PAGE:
Prominent Chinese mainland media entrepreneur Bruno Wu (吴征) has teamed with investment group Harvest Fund Management to launch a media fund that could pour up to $800 million into the film and entertainment industry.
The new Harvest Seven Stars Media Fund is an equal partnership between Harvest Alternative Investment Group and Sun Redrock Investment Group, which Wu founded.
The two partner companies will provide seed capital funding for Seven Stars and open it up to other backers. Harvest’s Lindsay Wright estimated that fund-raising may close in the third quarter of this year, though Wu indicated that the fund’s first three investment targets could be announced within the next 30 days and the first disbursements be made by May.
Wu described Seven Stars as operating as both a mergers and acquisitions fund and as a content investment operation. It may even operate the two businesses separately.
Seven Stars is being advised by the Beijing branch of leading Hollywood talent agency Creative Artists Agency.
Wu said that the company wants to be involved with content that can be distributed globally. While there is the possibility that some may qualify as Chinese co-productions, by virtue of investment, casting and shooting location, Wu said that much of it may consist of English-language content and that ‘tentpole movies’ could take pride of place. He gave Mission: Impossible IV and Sherlock Holmes as examples of the desirable titles.
Wu said that the m&a activity would focus on “niche dominant” media companies with steady, strong cash flow and strong distribution. Its investment could help such companies enter the Chinese market and its growth opportunities.
Industry sources say that Wu has considered making bids for both US mini-studios Summit Entertainment (which was recently snapped up by Lionsgate) and for Relativity Media (which last month saw billionaire Ron Burkle buy up most of Elliot Management’s minority holding).
On the film side, Seven Stars envisages investments directly in content and the building of a “centralised distribution platform.” Wu said that the East Asian film distribution market is not consolidated and has room for growth. “We’d like to become the good partners of the studios and independents,” he said.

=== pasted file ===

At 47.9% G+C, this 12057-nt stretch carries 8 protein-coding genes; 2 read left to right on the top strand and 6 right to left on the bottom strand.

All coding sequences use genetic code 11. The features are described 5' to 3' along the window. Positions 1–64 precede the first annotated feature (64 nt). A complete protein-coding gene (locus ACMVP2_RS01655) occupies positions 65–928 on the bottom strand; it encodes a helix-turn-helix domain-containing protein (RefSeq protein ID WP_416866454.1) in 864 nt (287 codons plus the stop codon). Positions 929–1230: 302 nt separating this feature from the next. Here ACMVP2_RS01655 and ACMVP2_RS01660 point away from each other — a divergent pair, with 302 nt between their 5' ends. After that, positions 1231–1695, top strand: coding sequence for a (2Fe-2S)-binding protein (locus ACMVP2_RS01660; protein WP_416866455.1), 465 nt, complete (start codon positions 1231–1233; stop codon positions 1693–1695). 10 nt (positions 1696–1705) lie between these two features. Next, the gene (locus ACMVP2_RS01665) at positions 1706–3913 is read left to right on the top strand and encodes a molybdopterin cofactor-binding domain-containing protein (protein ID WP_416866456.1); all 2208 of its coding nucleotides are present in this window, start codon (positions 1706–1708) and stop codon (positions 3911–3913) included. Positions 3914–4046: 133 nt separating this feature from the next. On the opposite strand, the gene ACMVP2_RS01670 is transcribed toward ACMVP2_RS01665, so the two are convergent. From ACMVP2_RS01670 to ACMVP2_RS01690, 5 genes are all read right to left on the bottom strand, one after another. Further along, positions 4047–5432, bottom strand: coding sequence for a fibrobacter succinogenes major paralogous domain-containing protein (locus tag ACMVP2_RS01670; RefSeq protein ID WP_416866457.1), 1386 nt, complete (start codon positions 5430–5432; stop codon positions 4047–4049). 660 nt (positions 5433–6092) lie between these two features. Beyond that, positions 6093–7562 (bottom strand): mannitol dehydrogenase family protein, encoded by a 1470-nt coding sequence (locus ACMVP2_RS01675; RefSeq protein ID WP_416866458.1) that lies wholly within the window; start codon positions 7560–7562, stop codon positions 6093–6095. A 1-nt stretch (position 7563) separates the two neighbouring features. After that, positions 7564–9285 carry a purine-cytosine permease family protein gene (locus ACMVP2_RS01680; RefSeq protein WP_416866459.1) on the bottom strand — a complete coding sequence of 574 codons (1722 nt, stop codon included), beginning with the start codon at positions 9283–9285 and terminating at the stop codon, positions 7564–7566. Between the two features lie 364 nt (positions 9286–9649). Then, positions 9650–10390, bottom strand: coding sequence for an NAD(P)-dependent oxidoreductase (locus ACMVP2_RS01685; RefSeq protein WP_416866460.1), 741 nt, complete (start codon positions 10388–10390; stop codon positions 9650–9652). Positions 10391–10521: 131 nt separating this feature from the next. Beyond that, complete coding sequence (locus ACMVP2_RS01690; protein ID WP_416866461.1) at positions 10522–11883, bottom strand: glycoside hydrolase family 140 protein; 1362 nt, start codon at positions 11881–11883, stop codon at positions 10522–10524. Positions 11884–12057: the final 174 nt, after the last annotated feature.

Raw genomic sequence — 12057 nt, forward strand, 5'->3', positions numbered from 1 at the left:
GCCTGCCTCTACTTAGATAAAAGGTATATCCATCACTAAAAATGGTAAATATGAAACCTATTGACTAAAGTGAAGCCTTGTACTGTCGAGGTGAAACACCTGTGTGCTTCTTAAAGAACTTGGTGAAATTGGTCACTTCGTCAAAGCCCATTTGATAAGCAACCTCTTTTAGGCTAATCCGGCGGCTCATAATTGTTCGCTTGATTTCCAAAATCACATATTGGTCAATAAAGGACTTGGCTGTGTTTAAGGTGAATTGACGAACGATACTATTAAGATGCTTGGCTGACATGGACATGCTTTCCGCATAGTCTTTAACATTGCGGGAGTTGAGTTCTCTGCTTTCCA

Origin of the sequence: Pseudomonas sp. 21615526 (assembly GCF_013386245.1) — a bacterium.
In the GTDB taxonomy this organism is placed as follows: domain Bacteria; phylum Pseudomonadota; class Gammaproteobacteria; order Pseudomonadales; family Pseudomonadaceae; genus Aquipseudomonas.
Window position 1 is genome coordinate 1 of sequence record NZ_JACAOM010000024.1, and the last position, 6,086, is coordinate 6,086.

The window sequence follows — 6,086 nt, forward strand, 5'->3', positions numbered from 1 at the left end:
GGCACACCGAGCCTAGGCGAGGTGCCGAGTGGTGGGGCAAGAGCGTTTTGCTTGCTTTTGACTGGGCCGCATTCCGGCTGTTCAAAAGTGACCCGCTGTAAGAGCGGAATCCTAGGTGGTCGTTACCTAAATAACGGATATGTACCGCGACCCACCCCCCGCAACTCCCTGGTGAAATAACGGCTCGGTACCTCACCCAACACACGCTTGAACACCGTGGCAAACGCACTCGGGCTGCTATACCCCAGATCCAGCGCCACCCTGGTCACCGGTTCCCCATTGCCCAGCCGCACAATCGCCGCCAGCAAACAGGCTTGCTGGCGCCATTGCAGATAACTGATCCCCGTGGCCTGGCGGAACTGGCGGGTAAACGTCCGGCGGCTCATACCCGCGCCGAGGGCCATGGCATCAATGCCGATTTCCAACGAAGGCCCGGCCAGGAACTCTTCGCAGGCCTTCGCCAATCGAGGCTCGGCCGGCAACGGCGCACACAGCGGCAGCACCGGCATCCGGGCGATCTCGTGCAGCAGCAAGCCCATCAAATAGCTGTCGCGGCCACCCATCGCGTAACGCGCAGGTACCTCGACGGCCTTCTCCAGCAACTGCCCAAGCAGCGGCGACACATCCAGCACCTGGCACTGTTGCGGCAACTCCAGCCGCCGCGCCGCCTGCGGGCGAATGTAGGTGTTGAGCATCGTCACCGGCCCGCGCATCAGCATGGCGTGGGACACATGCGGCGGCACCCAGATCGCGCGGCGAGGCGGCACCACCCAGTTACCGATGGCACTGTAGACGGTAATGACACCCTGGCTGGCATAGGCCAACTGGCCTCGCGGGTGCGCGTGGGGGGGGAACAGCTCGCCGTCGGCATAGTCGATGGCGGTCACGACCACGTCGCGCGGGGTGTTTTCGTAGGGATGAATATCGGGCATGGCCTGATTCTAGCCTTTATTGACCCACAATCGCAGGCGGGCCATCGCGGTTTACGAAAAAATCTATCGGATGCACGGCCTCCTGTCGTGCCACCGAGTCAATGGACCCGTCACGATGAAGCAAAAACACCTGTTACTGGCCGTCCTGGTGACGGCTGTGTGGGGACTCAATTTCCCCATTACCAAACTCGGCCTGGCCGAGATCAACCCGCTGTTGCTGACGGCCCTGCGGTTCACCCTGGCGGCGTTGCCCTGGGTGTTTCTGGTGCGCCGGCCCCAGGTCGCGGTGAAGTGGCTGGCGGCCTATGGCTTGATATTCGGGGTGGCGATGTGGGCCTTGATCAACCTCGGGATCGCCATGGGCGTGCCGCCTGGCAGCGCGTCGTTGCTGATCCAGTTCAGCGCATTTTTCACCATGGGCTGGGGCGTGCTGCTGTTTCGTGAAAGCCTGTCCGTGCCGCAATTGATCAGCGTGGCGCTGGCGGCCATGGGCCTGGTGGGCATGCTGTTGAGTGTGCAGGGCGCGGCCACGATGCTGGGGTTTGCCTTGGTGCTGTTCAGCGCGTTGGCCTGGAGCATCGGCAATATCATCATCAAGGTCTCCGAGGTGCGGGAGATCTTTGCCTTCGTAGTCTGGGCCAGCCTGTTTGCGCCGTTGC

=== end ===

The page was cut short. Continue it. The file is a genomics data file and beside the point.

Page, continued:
Wu said that the priority focus on English-language, tentpole films reflects the reality that many Hollywood films work in China, but the “ex-China market is very slim” for Chinese films.
The attraction of making films that qualify as Chinese co-productions is twofold; first they escape China’s current quotas on film imports, second, they earn significantly higher rentals, of up to 44%, compared with 12%-17% for imported titles.
Wu said that Seven Stars was making good progress with its fund-raising and did not expect to suffer the fate of Legendary East Ltd, which in December cancelled its US$220.5 million Hong Kong cash call. “We are not seeing issues in the [investment] market,” he said. “We’re not a studio. We have a very strong business model, we have very good governance. In this case we’re primarily leveraging Harvest’s strong resources in China. It’s an entirely different ballgame.”
Wu said that his previous investment in Ku6 (formerly Hurray!), a Chinese online video distributor, would be kept as an arm’s length operation.
Wu, who is married to TV presenter-turned-businesswoman Yang Lan, has a long history of media investments and in 2009 was ranked by Forbes just outside the top 200 richest people in China.
Having studied in France, the US and Shanghai, Wu was chief operating officer of Hong Kong’s free-to-air TV channel Asia Television Ltd (ATV) in 1998-99. In 1999 he and Yang founded Sun Media Group, which is now China’s largest privately-owned media group with a portfolio that includes TV production companies and a stable of magazines. He was co-chairman of Chinese internet firm Sina Corp in 2001-02.